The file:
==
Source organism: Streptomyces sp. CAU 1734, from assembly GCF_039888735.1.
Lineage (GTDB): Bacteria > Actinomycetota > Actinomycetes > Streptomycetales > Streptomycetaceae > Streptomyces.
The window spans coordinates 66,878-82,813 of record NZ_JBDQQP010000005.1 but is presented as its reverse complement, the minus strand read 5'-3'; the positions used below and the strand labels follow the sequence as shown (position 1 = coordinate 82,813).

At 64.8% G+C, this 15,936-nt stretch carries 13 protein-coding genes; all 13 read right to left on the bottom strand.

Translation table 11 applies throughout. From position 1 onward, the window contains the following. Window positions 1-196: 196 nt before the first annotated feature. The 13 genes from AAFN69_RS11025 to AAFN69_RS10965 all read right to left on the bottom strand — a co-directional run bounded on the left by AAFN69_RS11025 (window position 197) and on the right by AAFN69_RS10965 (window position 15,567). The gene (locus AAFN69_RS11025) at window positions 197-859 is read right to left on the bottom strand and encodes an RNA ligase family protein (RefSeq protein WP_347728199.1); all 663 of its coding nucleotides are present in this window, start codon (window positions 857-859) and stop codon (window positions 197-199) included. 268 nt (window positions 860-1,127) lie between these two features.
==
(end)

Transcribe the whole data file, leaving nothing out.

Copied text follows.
Source organism: Streptomyces sp. CAU 1734, from assembly GCF_039888735.1.
Lineage (GTDB): Bacteria > Actinomycetota > Actinomycetes > Streptomycetales > Streptomycetaceae > Streptomyces.
The window spans coordinates 66,878-82,813 of record NZ_JBDQQP010000005.1 but is presented as its reverse complement, the minus strand read 5'-3'; the positions used below and the strand labels follow the sequence as shown (position 1 = coordinate 82,813).

At 64.8% G+C, this 15,936-nt stretch carries 13 protein-coding genes; all 13 read right to left on the bottom strand.

Translation table 11 applies throughout. From position 1 onward, the window contains the following. Window positions 1-196: 196 nt before the first annotated feature. The 13 genes from AAFN69_RS11025 to AAFN69_RS10965 all read right to left on the bottom strand — a co-directional run bounded on the left by AAFN69_RS11025 (window position 197) and on the right by AAFN69_RS10965 (window position 15,567). The gene (locus AAFN69_RS11025) at window positions 197-859 is read right to left on the bottom strand and encodes an RNA ligase family protein (RefSeq protein WP_347728199.1); all 663 of its coding nucleotides are present in this window, start codon (window positions 857-859) and stop codon (window positions 197-199) included. 268 nt (window positions 860-1,127) lie between these two features.